Paper & Ink

House Arrest: A Slow Assassination of a Creative Plot

I read somewhere recently that Netflix has become the dumping ground for all the movies and series that would otherwise be ignored even if their posters are made to shine in the dark. While several movies falter in terms of content and quality, some movies are borne from a brilliant and unique idea but owing to poor execution, they fail miserably at the box office. Such is the story of House Arrest, a movie that fails to arrest the attention of the viewers for long because of its flawed narrative and lazy execution.

The story is based on the phenomena of Hikikomori, a Japanese term for ‘pulling inward or confinement’. Karan (played by Ali Faizal), a victim of Hikikomori owing to his tumultuous past, has been within the four walls of his house for more than six months. When his friend, JD (played by Jim Sarbh) fails to convince him to step outside, JD decides to employ other methods (s) to achieve the same. He asks a journalist, Saira (played by Shriya Pilgaonkar), to meet Karan and complete her story. Consequently, Karan ends up having visitors- not only Saira but also his neighbour’s, Pinky’s suitcase become the uninvited guests! As Karan struggles to keep his OCD in check and communicate unwillingly with the unwanted people around him, the much sought comic relief is served. But as the story progresses, the urgent need to bring in mystery and thrill at the cost of comedy and logic make the plot insipid.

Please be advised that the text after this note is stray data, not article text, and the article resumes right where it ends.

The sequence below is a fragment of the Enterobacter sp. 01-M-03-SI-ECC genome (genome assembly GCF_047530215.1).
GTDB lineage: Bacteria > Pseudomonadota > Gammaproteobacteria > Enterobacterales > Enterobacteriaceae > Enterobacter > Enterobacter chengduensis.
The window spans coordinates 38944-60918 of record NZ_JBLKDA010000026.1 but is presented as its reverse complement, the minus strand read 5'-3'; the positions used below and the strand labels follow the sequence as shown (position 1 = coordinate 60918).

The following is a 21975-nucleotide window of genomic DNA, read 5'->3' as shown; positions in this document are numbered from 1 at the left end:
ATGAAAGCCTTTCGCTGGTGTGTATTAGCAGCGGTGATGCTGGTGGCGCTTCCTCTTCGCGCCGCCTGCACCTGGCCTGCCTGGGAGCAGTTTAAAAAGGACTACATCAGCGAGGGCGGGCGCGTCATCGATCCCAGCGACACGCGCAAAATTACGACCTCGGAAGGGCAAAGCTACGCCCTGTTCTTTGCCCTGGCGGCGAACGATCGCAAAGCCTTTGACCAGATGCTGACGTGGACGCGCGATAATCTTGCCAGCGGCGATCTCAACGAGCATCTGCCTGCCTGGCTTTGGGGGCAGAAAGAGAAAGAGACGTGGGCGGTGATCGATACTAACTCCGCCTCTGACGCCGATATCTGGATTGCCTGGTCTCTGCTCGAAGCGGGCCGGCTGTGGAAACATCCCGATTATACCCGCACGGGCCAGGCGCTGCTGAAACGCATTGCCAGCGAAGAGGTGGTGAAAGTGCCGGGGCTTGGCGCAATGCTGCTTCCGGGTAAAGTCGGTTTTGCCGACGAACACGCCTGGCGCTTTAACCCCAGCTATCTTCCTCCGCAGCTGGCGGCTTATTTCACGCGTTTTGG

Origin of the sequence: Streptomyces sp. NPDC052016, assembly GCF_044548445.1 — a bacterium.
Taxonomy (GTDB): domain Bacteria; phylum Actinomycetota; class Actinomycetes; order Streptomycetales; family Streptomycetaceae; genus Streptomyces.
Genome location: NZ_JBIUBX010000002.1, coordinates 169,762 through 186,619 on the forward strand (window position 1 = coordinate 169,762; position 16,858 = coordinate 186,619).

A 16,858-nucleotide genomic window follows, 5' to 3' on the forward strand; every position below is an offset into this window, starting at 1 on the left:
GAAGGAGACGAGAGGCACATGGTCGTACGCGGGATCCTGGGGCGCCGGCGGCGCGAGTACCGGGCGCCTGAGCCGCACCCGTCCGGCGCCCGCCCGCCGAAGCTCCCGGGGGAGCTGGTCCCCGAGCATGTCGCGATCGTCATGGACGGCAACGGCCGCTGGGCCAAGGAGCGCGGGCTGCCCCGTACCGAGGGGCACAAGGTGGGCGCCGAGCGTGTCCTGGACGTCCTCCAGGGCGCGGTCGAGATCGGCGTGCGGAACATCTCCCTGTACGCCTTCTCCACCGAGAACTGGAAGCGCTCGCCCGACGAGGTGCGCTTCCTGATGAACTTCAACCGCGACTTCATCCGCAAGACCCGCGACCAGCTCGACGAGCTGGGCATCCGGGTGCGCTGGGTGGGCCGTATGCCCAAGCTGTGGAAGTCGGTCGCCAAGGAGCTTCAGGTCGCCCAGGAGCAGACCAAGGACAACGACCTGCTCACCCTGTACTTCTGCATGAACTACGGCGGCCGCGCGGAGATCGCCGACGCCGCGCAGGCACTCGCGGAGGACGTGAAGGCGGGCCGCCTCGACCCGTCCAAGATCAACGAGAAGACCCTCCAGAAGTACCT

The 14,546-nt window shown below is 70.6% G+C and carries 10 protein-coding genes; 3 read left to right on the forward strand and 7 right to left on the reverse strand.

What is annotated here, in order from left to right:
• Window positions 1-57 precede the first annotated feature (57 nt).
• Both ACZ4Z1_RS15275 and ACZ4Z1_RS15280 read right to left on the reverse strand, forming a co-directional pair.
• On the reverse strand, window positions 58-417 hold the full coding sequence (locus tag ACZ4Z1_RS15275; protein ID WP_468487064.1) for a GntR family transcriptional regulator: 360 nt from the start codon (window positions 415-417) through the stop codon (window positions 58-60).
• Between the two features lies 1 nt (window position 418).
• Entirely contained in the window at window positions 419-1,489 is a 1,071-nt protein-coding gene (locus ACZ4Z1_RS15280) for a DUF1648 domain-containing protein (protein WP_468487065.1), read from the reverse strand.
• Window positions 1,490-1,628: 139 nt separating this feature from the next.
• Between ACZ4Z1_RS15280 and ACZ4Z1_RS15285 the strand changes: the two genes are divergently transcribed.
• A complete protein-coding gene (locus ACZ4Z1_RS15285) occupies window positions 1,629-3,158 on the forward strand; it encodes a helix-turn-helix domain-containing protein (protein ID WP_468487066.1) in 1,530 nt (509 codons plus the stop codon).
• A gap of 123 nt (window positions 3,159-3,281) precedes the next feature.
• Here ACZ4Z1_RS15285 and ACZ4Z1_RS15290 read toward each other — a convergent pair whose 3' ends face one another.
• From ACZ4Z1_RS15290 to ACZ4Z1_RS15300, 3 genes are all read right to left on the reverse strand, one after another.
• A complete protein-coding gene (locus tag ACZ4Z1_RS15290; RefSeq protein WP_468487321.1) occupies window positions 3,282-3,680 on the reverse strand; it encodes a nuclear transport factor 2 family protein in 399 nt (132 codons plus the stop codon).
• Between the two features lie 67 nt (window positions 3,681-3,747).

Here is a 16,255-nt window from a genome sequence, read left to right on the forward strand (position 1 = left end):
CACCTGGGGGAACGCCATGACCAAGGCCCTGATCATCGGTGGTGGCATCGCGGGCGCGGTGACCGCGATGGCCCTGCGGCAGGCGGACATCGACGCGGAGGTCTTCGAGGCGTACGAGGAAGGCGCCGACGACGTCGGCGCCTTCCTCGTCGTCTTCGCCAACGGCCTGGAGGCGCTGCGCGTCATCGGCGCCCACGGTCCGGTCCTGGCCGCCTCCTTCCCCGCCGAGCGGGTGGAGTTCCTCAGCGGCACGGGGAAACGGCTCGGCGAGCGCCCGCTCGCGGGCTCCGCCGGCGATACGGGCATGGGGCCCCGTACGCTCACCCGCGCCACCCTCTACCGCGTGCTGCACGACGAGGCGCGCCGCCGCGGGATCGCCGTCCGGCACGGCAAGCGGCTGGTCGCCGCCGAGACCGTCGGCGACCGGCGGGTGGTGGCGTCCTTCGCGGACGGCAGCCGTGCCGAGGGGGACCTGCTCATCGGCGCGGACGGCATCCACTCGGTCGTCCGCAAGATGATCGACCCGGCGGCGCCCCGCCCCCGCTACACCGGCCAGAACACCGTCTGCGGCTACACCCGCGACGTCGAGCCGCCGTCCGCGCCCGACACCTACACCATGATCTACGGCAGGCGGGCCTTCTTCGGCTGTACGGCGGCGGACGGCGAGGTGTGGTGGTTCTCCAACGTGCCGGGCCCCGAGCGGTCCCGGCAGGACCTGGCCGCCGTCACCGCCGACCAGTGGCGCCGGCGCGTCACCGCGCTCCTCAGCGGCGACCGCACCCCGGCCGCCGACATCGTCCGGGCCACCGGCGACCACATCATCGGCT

The story takes place inside Karan’s apartment, an apartment so beautiful that I couldn’t help but gawk at it. When Karan ends up with Pinky’s suitcase, the focus of the story shifts to the contents of the suitcase. Upon Saira’s arrival in the house, the focus of the story again shifts to the romantic relationship that brews between the two protagonists. Hence, this sort of inconsistency fails to tie all the loose ends together. Barkha Singh as Pinky is too boisterous to endure. On the other hand, Ali Faizal is fantastic as Karan. His emotions are so genuine and innocent. As gullible as he seems, his story also becomes vulnerable. His chemistry with Saira is worth watching but the problem is that their story is unnecessary. Amidst cheesy romantic scenes, the writers forget about the central theme of the movie. What results is a humdrum climax that is not worth waiting for.

Overall, House Arrest is not liberating, unlike the concept. It is going to arrest your mind and make you contemplate your decision about watching the movie in the first place. However, if you find the idea of a slow-paced movie lacking action enticing, then you can give it a try. After all, it does have a creative plot that gets assassinated gradually!

First published in JUST FILM (magazine).

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